Republican governors, statehouses linked to job creation more than Democrats
Republican governors and GOP-controlled state legislatures presided over 16 percent more job creation than their Democratic counterparts from January 2010 to April 2012, according to a Daily Caller analysis of Bureau of Labor Statistics (BLS) employment data.
April was the most recent month for which online data was available on the BLS. All 50 states experienced job losses through most of 2009; many began recording job gains by the end of that year.
Raw BLS data indicated that since the beginning of 2010 Republicans at the state level oversaw the introduction of nearly 700,000 more jobs into the U.S. economy than Democrats.
TheDC adjusted those numbers because Republicans held power in more states during some months, while Democrats held the advantage at other times. The results indicate that if Republicans and Democrats held equal numbers of governorships and controlled the same number of state legislative houses, Republicans would come out ahead by 200,000 jobs during that 28-month period.
To some degree, President Barack Obama has pinned his re-election hopes on Americans’ perception of his skills as a job creator, saying that job gains since his inauguration were a result of policies he enacted.
“Over the past two years, our businesses have added nearly 4 million new jobs,” the president said in a campaign speech on March 9. “In February , we added 233,000 private-sector jobs.”
But while the White House may swing a sledgehammer at unemployment, state governments wield finer instruments and operate closer to the local economies where employment grows or shrinks. Governors on both the left and the right have laid claim to job gains.
“We created more jobs in Massachusetts than this president’s created in the entire country,” said presumptive Republican presidential nominee Mitt Romney on Jan. 3. “So if the president wants to talk about jobs, and I hope he does, we’ll be comparing my record with his record and he comes up very, very short.”
TheDC analyzed the change in monthly employment for all 50 states and determined which party controlled the states’ governments year to year, and to what degree.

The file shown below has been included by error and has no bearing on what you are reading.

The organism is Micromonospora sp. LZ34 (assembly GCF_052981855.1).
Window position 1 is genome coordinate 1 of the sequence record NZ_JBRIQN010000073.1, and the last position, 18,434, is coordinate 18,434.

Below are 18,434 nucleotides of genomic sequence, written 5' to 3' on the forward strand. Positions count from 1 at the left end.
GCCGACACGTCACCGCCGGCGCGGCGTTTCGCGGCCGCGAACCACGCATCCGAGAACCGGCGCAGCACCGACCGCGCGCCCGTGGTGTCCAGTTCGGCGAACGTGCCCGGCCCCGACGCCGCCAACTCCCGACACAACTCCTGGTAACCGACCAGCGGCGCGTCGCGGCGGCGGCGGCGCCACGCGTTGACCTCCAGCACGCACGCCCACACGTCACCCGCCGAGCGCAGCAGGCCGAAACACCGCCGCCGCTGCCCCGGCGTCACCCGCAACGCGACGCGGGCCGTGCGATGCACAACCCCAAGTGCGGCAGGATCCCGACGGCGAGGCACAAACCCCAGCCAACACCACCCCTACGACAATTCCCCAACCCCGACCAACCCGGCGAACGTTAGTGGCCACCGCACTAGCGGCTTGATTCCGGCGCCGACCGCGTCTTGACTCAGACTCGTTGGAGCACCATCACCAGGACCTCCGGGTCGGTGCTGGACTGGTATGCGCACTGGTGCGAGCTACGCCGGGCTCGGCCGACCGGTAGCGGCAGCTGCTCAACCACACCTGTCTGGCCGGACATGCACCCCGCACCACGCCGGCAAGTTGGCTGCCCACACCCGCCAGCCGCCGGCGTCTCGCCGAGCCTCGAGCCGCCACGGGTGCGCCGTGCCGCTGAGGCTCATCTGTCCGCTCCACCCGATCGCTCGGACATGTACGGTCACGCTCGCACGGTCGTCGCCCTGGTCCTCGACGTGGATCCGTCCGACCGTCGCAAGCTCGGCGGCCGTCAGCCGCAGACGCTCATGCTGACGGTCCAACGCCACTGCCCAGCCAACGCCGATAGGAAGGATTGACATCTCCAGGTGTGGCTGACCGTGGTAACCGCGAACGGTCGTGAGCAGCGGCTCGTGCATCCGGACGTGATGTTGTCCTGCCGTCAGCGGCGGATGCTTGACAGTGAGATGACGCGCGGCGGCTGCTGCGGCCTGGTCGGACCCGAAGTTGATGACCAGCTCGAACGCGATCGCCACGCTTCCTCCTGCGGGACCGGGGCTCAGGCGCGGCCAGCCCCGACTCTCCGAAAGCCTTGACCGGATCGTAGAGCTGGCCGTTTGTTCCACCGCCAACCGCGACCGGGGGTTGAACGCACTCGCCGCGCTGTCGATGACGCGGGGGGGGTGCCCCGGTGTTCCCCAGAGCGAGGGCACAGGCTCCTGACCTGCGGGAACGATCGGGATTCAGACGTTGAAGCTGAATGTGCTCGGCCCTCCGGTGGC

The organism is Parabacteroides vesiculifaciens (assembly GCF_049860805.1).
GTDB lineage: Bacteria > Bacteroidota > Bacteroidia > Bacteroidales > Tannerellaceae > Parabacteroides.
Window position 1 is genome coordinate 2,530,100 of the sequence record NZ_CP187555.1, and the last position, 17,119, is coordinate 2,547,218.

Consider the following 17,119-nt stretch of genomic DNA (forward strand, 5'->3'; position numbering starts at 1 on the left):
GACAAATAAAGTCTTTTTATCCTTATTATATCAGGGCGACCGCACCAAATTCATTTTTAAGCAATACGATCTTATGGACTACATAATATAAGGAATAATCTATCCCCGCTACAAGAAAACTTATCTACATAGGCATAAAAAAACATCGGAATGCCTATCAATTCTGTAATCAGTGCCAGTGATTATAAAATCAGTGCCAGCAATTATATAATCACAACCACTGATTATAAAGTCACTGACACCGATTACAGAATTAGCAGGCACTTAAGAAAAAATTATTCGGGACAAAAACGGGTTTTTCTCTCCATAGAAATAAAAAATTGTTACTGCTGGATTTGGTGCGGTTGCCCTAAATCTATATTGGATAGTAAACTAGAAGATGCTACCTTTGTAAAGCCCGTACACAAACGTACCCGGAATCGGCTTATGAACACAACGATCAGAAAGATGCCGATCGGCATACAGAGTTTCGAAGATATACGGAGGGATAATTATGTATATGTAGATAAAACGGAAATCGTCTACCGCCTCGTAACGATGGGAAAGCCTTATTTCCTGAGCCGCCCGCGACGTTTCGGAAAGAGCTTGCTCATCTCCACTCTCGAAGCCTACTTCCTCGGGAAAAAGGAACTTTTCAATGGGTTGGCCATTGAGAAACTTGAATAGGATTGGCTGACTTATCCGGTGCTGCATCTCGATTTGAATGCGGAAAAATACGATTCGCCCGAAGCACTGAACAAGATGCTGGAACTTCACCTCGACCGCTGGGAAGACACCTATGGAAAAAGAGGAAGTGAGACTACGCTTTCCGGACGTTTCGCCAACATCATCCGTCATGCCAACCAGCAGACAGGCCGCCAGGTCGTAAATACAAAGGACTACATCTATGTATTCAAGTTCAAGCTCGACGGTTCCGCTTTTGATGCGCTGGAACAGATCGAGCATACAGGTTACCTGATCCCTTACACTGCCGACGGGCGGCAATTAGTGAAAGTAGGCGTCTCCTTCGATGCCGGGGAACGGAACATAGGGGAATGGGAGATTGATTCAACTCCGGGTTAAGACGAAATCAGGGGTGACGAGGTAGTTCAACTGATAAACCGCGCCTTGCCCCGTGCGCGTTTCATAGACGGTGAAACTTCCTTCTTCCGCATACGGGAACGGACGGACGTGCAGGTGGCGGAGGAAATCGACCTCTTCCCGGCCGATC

Power in some states was split with, for instance, one party controlling the governor’s mansion while the other led both houses of the state legislature. TheDC’s analysis assigned 50-50 responsibility for job gains in those states.
Others had split legislative houses, with one party’s governor holding a veto pen. In those cases, the governor’s party was given credit for “creating” two-thirds of all new jobs reported in the BLS data.
Still other states had governor’s mansions and state legislatures uniformly controlled by one party. Credit for their job gains was assigned to the party in control. This was also the case with Nebraska, whose state legislature is unicameral — it has only one legislative body — and is officially nonpartisan.
Disagreement still exists about whether state governments have more control over job creation than the federal government.
Labor economist James Sherk, a senior policy analyst in labor economics at the conservative Heritage Foundation, told TheDC that, “State policies do affect job growth, but through their role in creating a helpful/harmful business climate — not through direct hiring.”
Ethan Pollack, senior policy adviser at the liberal Economic Policy Institute, charged that most of the rise in overall U.S. employment in 2010 and 2011 was a direct result of the stimulus spending initiated by Obama.
“The biggest contributing factor,” Pollack said, “was the $144 billion states and local governments received” from the American Recovery and Reinvestment Act of 2009.
Attributing job creation to any federal or state government entity is disputable, cautioned Ted DeHaven, budget analyst at the libertarian Cato Institute. Governments only “influence conditions that create jobs — conditions like a lighter regulatory touch and a lighter tax burden.”
“These types of analyses can be very problematic,” DeHaven said, explaining that at any level — federal, state or local — job creation is a reflection of the business climate employers find themselves in.
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